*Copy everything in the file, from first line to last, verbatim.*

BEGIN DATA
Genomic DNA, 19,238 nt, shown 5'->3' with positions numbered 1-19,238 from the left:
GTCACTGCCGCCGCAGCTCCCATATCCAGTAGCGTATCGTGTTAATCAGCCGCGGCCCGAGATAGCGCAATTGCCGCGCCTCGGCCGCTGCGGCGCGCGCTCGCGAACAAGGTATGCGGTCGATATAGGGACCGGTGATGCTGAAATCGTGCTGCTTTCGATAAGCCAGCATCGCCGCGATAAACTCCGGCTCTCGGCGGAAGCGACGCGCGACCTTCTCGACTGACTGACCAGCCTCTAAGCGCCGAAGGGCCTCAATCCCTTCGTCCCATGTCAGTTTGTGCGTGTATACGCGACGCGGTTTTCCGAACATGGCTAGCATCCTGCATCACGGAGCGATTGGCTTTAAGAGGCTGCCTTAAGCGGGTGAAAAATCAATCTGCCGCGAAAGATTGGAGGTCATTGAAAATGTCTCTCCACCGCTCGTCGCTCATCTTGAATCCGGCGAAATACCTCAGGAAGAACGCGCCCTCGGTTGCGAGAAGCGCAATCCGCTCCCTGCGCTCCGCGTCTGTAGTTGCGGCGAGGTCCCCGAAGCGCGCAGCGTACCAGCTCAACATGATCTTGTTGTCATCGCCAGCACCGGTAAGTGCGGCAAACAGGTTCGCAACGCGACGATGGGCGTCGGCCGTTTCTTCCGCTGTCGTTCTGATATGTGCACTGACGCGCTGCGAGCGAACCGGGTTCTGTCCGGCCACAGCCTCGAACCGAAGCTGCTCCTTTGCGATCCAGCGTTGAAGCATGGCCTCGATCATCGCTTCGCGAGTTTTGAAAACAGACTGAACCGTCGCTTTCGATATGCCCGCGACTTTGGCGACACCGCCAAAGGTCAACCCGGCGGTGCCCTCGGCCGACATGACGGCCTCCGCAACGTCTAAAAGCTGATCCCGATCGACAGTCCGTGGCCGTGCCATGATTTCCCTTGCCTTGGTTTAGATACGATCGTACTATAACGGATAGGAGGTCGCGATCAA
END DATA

Genomic DNA, 19,238 nt, shown 5'->3' with positions numbered 1-19,238 from the left:
GTCACTGCCGCCGCAGCTCCCATATCCAGTAGCGTATCGTGTTAATCAGCCGCGGCCCGAGATAGCGCAATTGCCGCGCCTCGGCCGCTGCGGCGCGCGCTCGCGAACAAGGTATGCGGTCGATATAGGGACCGGTGATGCTGAAATCGTGCTGCTTTCGATAAGCCAGCATCGCCGCGATAAACTCCGGCTCTCGGCGGAAGCGACGCGCGACCTTCTCGACTGACTGACCAGCCTCTAAGCGCCGAAGGGCCTCAATCCCTTCGTCCCATGTCAGTTTGTGCGTGTATACGCGACGCGGTTTTCCGAACATGGCTAGCATCCTGCATCACGGAGCGATTGGCTTTAAGAGGCTGCCTTAAGCGGGTGAAAAATCAATCTGCCGCGAAAGATTGGAGGTCATTGAAAATGTCTCTCCACCGCTCGTCGCTCATCTTGAATCCGGCGAAATACCTCAGGAAGAACGCGCCCTCGGTTGCGAGAAGCGCAATCCGCTCCCTGCGCTCCGCGTCTGTAGTTGCGGCGAGGTCCCCGAAGCGCGCAGCGTACCAGCTCAACATGATCTTGTTGTCATCGCCAGCACCGGTAAGTGCGGCAAACAGGTTCGCAACGCGACGATGGGCGTCGGCCGTTTCTTCCGCTGTCGTTCTGATATGTGCACTGACGCGCTGCGAGCGAACCGGGTTCTGTCCGGCCACAGCCTCGAACCGAAGCTGCTCCTTTGCGATCCAGCGTTGAAGCATGGCCTCGATCATCGCTTCGCGAGTTTTGAAAACAGACTGAACCGTCGCTTTCGATATGCCCGCGACTTTGGCGACACCGCCAAAGGTCAACCCGGCGGTGCCCTCGGCCGACATGACGGCCTCCGCAACGTCTAAAAGCTGATCCCGATCGACAGTCCGTGGCCGTGCCATGATTTCCCTTGCCTTGGTTTAGATACGATCGTACTATAACGGATAGGAGGTCGCGATCAA